He says “Dear honored lady, what makes you so cast down?”
Right modestly she answered, without a tear or frown,
“My true love’s gone and left me, he’s sailing to and fro,
And he left me no true love’s token, whether he would return or no.”
“Perhaps I saw your darling, when I was last at sea,
And if I do describe him, the truth you’ll tell to me,
And if I do describe him, I hope you’ll tell me so,
That you’ll agree and marry me, let him return or no.”
“Your true love’s tall and handsome where ’er he turns his back,
He’s comely in his features, and they call him Handsome Jack,
He’s away on board the Rainbow, he’s sailing to and fro,
Your true love’s Johnny Jarmin. Is he the lad or no?”
“He’s just the very sailor lad that you have mention-ed,
Pray tell to me, kind sir, is he alive or dead?
He was away on board the Rainbow, and sailing to and fro,
Your true love John Jarmin, is dead nine months ago.”
When she heard this doleful news, she fell in deep despair,
To the wringing of her hands and the tearing of her hair,
She fled unto her chamber, all for to make great moan,
It’s expected any moment, that death wil claim it’s own.
He has dressed himself in scarlet red, and is away to her again,
To ease her of her sorrows, and cure her killing pain,
“Cheer up, cheer up, my Mary, for there’s none so blithe as thee,
There’s not two doves in all the world, to equal you and me.”
“The moon exceeds the sun, the sun exceeds the rose,
And upon your bosom, darling, that flower both buds and grows,
There is none shall e’er enjoy me, but you that feels the smart,
And I’ll bid adieu to the Rainbow, since Mary has won my heart.”
The Minnesota Historical Society has an oral history interview made in the 1950s with Mary Orr O’Neill who cooked meals in her father’s lumber camps on Tamarac River, Loon Lake and Sioux Portage, Wisconsin in the 1880s. In it, Orr O’Neill recalls hearing several songs in her father’s camps including “Johnny German.” Versions of this song were once sung across the Great Lakes and in the Canadian Maritimes as well as in Ireland where Sam Henry collected a version. The above text come from an unpublished typescript compiled by New York singer Joseph McGinnis in the 1920s and titled The Songs of the Dogwatch. The melody is adapted from McGinnis as well with some modifications (McGinnis did strange things with key signatures and rhythm that I believe are more a function of his understanding of staff notation than a representation of what he actually sung).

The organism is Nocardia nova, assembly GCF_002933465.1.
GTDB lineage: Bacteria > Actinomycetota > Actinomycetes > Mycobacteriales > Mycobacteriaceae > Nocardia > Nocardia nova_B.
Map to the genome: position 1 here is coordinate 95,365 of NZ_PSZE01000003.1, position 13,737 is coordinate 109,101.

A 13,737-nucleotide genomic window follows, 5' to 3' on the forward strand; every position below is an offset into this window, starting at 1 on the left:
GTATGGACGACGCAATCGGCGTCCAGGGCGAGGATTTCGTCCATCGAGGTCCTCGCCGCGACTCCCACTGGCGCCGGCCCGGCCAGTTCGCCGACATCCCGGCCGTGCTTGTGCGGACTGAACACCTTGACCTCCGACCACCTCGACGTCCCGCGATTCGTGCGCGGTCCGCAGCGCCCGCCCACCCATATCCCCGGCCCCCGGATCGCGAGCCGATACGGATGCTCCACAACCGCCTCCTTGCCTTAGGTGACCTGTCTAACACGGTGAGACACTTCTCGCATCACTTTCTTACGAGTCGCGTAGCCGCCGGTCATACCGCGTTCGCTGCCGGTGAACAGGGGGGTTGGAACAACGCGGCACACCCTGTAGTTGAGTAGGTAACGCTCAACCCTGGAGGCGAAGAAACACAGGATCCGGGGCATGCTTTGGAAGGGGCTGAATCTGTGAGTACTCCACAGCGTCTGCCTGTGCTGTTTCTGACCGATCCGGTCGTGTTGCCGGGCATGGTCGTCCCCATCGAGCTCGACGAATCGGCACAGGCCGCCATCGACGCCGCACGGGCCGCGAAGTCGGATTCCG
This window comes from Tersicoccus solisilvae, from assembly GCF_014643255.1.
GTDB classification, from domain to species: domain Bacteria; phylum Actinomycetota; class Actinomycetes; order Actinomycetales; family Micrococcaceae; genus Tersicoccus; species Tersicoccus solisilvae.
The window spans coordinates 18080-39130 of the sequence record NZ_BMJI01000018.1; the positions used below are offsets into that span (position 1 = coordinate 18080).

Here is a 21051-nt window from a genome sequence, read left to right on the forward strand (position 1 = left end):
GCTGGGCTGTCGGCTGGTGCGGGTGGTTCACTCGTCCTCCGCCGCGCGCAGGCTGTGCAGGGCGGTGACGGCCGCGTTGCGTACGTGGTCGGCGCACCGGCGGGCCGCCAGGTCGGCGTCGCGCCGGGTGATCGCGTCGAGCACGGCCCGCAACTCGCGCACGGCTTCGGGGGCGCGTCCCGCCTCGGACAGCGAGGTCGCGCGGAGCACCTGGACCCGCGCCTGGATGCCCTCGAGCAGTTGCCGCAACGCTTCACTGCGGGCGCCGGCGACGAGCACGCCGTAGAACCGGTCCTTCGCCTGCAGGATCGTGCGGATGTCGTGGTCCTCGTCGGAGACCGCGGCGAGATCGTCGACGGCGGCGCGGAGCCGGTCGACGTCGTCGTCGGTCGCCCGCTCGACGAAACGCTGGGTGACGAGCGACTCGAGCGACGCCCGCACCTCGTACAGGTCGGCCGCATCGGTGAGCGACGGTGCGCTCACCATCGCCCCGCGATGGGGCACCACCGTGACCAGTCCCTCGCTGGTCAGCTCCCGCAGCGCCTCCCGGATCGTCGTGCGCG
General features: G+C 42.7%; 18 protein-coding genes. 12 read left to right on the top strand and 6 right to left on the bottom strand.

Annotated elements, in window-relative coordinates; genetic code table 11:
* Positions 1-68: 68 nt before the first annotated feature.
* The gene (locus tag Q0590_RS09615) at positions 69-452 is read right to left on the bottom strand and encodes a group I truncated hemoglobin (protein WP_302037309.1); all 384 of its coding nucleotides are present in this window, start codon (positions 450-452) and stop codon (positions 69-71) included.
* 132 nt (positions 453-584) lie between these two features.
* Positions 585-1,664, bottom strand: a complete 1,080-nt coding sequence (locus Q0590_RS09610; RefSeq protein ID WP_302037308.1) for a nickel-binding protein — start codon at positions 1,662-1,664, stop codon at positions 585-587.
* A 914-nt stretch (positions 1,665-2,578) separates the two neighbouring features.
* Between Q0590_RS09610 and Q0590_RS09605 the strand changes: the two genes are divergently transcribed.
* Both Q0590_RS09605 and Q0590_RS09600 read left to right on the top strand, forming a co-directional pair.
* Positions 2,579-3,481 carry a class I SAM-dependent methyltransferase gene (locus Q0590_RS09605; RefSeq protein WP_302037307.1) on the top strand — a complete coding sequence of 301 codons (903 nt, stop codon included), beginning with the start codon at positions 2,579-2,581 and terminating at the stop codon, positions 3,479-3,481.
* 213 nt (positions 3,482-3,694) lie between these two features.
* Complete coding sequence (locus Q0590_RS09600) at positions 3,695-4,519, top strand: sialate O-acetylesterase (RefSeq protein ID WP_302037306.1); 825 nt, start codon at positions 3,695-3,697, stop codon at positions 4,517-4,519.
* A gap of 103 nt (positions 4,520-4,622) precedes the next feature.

Like the more well-known “Banks of Claudy,” “Johnny Jarmin” is what folklorists term a Riley Ballad—a story in which a man leaves his girlfriend behind, returns years later and tests her faithfulness by pretending to not be who he is. I was first introduced to this plot line as a kid by Rob Reiner’s 1987 cult classic The Princess Bride which I must have watched a thousand times. The trick seemed cruel, confusing and strangely romantic to me then and now. I think McGinnis’ “Johnny Jarmin” deals with the resolution in a very satisfying, poetic way.